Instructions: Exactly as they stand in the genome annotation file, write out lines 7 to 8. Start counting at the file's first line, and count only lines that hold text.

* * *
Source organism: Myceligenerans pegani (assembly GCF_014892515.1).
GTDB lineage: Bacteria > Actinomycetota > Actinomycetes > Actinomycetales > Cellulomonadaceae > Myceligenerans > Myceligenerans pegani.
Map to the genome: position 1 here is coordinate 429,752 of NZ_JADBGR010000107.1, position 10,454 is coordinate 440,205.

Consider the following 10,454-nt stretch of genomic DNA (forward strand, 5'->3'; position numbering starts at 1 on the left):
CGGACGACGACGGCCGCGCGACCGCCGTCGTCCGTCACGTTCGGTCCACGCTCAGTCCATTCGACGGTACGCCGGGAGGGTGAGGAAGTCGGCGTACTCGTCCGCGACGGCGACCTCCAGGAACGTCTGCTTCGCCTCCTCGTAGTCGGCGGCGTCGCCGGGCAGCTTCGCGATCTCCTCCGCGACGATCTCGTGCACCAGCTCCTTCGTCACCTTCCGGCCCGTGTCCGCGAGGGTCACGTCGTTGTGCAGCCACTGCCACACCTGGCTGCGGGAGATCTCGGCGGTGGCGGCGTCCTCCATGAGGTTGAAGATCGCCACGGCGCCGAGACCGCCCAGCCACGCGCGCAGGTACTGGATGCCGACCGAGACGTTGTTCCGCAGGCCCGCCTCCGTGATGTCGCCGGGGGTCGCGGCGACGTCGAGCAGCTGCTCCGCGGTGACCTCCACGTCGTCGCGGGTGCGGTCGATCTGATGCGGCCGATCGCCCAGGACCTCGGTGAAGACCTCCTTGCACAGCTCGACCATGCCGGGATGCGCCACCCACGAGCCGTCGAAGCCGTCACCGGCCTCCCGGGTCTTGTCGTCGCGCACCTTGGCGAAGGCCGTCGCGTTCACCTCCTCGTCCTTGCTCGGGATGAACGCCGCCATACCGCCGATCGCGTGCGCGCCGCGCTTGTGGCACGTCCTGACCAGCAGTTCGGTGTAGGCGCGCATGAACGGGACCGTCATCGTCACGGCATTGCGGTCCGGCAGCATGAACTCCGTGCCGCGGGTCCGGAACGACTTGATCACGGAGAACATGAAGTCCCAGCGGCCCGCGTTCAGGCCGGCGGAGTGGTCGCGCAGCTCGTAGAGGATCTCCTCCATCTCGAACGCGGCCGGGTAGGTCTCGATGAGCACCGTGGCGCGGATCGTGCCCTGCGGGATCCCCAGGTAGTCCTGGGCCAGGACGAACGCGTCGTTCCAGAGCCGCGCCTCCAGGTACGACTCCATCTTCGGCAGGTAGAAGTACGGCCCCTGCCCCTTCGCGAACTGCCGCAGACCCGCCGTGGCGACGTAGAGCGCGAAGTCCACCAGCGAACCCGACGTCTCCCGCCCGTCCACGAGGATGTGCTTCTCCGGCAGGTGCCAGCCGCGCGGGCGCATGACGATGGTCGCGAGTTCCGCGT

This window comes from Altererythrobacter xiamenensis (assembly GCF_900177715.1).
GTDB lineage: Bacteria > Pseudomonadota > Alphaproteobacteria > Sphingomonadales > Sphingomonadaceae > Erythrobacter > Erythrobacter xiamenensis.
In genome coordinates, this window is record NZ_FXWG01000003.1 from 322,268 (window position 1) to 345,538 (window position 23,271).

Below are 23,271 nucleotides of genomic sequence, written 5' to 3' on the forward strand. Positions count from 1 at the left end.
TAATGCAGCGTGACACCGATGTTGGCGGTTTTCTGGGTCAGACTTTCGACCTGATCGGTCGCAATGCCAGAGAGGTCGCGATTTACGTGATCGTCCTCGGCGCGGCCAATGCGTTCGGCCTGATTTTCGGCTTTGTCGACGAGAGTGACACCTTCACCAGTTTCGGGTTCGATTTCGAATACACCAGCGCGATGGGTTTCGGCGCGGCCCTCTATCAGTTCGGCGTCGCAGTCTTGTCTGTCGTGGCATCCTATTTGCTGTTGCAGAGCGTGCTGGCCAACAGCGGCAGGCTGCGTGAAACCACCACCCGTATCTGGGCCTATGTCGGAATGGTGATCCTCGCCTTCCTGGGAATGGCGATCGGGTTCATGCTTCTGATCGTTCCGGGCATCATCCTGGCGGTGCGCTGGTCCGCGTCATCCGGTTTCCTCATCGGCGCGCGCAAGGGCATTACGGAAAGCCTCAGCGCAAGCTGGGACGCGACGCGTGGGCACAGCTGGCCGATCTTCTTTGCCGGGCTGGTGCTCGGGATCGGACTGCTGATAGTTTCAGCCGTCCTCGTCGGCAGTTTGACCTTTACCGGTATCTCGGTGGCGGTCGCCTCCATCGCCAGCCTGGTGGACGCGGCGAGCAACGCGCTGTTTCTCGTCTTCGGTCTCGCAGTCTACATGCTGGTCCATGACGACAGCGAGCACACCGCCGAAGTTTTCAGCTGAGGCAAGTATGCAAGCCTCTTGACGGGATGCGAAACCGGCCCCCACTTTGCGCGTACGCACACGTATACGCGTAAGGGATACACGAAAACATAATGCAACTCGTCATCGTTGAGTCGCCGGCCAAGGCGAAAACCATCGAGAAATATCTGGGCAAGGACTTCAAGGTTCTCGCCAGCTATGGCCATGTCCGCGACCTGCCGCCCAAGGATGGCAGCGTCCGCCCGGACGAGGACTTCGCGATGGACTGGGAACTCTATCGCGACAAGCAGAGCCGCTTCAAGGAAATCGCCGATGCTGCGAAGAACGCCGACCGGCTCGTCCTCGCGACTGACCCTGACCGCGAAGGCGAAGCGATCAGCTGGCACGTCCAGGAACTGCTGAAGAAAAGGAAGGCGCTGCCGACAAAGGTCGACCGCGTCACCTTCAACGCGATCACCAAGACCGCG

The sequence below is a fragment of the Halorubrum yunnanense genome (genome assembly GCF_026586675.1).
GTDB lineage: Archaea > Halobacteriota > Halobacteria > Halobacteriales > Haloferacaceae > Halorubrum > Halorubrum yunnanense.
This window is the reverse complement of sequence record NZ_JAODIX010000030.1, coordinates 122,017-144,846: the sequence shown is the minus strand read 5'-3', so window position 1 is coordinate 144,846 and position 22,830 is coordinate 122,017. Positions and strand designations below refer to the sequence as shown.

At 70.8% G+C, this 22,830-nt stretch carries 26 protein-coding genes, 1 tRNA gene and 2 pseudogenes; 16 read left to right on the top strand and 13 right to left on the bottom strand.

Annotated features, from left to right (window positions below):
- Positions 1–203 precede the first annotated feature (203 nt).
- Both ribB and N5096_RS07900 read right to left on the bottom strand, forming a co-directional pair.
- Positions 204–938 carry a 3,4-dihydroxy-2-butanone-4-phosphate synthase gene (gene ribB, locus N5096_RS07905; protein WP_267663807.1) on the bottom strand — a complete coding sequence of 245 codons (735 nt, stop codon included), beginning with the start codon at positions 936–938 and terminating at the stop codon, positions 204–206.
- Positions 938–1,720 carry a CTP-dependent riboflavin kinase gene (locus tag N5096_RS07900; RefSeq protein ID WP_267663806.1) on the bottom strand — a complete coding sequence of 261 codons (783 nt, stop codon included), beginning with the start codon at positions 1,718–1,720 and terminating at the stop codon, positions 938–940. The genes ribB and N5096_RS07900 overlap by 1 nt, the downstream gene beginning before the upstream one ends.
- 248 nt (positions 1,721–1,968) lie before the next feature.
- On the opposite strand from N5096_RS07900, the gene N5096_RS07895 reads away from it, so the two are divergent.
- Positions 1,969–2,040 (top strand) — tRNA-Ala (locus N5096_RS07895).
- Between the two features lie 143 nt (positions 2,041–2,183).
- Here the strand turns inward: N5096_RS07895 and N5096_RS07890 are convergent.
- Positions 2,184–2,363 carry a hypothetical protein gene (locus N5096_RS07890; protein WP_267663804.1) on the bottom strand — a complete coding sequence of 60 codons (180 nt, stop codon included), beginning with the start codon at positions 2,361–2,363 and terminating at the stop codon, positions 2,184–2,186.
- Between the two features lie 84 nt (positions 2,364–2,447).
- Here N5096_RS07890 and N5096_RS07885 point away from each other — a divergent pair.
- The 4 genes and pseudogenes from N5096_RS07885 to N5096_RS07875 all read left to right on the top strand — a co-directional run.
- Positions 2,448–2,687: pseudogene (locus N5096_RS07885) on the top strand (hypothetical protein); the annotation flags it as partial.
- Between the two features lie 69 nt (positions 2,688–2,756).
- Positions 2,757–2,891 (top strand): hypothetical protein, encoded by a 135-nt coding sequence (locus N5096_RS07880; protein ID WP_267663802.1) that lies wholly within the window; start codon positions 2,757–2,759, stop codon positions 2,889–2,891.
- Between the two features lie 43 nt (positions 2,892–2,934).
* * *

GTDB lineage: Bacteria > Pseudomonadota > Alphaproteobacteria > Sphingomonadales > Sphingomonadaceae > Erythrobacter > Erythrobacter xiamenensis.
In genome coordinates, this window is record NZ_FXWG01000003.1 from 322,268 (window position 1) to 345,538 (window position 23,271).